There are two main aspects that reflect such an analogy. On one hand, the concept that defines the role of the individual in society (i.e. that shapes the social image each of us holds regarding the Other) is, among other things, labour. Labour plays the major role in the binomial taxonomy of population regarding its sociological differences of active labour force versus non-active labour force. To the extent that work activity is a means of producing social relations, it follows that the cessation of this activity translates a significant loss of these relationships. It is here that family relationships gain another dimension. Now, one immediately recognizes this phenomenon as something that pertains to those who are retired, but this is what is happening to the younger generation: isolation, detachment from social life, and general mistrust of all sorts of institutions.
On the other hand, the patriarch—the elder—whose age once reflected good guidance and wisdom for the family, has become a burden in modern society. The elderly are now seen as economic burdens; non-taxpayers responsible for overloading the social care system. This is also what is happening to the younger generations. They have become a financial burden to their parents – unable to sustain their autonomy. Being so, in the same way the elderly experience a continuous loss of autonomy due to a loss of physical capacities, young people suffer from a reversed loss: a continuously postponed autonomy caused by the present economic and political environment.
Hence, the Benjamin Button effect. In fact, rather than a lost generation, Europe’s youth is a postponed one. The effects of the current crisis will unfold a conflict between generations regardless of what happens to the Euro zone or which political arrangements shape Europe’s future. The present state of affairs is a serious issue and demands immediate action. It is in Europe’s hands to acknowledge that without a prosperous and integrated youth, there will be no “building” to sustain, but only a cluster of social apartheids.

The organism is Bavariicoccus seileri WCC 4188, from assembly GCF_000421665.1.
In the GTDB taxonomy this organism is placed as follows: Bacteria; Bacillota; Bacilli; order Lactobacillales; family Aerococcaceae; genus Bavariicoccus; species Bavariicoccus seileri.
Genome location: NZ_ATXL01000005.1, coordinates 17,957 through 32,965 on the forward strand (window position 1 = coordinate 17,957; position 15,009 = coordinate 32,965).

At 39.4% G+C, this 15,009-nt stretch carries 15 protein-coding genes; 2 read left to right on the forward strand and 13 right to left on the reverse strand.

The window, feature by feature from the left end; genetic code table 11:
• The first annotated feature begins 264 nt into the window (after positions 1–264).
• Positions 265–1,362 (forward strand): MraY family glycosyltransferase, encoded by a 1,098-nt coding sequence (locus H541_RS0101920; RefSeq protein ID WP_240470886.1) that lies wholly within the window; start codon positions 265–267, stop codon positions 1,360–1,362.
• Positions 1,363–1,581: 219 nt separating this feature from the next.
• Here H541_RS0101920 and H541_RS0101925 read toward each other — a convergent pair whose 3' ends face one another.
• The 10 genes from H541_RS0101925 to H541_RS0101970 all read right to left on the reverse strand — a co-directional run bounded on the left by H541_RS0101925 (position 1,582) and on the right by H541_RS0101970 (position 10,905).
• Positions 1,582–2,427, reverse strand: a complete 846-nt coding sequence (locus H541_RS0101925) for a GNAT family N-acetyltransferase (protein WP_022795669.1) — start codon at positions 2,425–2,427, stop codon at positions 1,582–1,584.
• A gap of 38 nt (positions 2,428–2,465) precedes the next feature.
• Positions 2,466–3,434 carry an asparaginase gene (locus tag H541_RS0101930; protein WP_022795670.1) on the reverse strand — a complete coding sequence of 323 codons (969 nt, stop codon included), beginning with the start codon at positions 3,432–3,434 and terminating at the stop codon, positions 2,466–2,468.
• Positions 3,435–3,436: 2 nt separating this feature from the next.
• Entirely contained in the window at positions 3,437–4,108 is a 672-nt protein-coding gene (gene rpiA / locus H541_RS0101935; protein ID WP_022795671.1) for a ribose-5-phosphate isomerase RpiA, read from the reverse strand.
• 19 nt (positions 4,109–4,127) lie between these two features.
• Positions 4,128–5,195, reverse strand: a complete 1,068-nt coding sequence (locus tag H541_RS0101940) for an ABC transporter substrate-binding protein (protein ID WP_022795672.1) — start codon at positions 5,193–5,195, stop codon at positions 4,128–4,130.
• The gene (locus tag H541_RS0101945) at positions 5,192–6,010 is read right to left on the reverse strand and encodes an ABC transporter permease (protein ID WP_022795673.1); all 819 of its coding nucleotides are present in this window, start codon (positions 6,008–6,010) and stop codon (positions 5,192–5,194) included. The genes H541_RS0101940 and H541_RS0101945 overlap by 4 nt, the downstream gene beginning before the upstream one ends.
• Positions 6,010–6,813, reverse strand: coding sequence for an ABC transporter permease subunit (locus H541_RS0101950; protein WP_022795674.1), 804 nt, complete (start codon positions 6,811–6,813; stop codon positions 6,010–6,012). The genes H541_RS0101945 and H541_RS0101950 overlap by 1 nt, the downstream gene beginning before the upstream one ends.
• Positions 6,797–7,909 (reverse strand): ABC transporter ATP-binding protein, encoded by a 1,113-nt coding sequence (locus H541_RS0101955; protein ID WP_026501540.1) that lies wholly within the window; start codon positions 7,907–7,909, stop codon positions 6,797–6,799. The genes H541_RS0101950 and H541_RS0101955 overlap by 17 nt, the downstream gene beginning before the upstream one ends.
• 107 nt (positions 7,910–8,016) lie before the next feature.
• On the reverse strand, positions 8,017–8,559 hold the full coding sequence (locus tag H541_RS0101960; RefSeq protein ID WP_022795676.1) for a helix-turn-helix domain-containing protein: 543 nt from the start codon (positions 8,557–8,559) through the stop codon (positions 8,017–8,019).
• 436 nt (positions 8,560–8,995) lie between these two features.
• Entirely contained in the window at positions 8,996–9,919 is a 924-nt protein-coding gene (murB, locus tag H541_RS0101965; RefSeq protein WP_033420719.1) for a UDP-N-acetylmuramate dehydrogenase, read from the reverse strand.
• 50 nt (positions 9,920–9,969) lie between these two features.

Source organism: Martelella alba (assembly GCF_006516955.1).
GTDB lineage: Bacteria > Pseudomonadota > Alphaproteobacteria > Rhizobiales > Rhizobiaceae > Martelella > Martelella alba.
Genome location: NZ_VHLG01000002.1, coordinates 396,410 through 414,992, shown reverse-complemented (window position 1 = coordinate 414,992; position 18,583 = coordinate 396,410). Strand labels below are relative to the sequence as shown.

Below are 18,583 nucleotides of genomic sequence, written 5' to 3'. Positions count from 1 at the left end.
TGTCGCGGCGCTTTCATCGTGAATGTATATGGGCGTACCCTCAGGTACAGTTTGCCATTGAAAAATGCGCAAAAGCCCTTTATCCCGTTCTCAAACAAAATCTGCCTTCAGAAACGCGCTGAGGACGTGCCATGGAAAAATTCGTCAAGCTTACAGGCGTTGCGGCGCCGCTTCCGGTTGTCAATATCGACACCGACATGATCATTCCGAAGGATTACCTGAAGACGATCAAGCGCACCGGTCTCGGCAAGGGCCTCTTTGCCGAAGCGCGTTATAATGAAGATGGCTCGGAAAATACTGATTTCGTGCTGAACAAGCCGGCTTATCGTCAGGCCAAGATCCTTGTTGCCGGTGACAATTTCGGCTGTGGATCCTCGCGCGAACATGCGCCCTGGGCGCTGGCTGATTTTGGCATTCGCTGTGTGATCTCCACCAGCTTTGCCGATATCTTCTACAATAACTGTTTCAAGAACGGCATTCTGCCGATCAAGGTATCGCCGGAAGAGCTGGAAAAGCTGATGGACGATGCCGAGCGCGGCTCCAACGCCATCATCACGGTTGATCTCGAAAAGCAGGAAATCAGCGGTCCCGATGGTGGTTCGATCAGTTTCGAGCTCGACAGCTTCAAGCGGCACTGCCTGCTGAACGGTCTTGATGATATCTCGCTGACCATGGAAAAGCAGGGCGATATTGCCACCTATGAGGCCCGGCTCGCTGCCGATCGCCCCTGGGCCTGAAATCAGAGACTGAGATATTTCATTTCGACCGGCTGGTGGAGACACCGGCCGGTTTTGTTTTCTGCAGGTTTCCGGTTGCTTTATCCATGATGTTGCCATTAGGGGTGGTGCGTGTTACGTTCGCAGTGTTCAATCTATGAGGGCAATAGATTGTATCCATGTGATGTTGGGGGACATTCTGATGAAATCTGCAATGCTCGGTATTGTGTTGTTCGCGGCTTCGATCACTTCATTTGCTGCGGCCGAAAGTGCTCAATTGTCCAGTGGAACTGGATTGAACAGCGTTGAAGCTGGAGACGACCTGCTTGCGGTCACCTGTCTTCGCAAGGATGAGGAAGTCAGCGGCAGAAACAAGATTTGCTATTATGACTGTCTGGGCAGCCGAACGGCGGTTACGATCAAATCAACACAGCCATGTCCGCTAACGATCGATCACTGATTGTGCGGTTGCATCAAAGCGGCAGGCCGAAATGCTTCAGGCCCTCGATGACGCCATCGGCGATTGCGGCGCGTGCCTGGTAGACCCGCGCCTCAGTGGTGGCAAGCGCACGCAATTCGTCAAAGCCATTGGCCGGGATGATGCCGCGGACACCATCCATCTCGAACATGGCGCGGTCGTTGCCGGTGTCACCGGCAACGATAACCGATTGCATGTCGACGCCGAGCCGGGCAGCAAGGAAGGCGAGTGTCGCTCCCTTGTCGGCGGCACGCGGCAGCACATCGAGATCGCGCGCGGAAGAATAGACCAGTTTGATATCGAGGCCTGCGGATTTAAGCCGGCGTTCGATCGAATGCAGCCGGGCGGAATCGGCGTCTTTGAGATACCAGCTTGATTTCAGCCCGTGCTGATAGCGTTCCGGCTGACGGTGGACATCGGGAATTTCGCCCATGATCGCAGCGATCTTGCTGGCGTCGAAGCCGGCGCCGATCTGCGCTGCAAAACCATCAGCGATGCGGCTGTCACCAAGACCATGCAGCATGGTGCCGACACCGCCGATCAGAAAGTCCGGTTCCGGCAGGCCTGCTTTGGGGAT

The views expressed in this article are the author's own and do not necessarily reflect Fair Observer’s editorial policy.
For more than 10 years, Fair Observer has been free, fair and independent. No billionaire owns us, no advertisers control us. We are a reader-supported nonprofit. Unlike many other publications, we keep our content free for readers regardless of where they live or whether they can afford to pay. We have no paywalls and no ads.
In the post-truth era of fake news, echo chambers and filter bubbles, we publish a plurality of perspectives from around the world. Anyone can publish with us, but everyone goes through a rigorous editorial process. So, you get fact-checked, well-reasoned content instead of noise.
We publish 2,500+ voices from 90+ countries. We also conduct education and training programs on subjects ranging from digital media and journalism to writing and critical thinking. This doesn’t come cheap. Servers, editors, trainers and web developers cost money.
Please consider supporting us on a regular basis as a recurring donor or a sustaining member.
Support Fair Observer
We rely on your support for our independence, diversity and quality.
Will you support FO’s journalism?
We rely on your support for our independence, diversity and quality.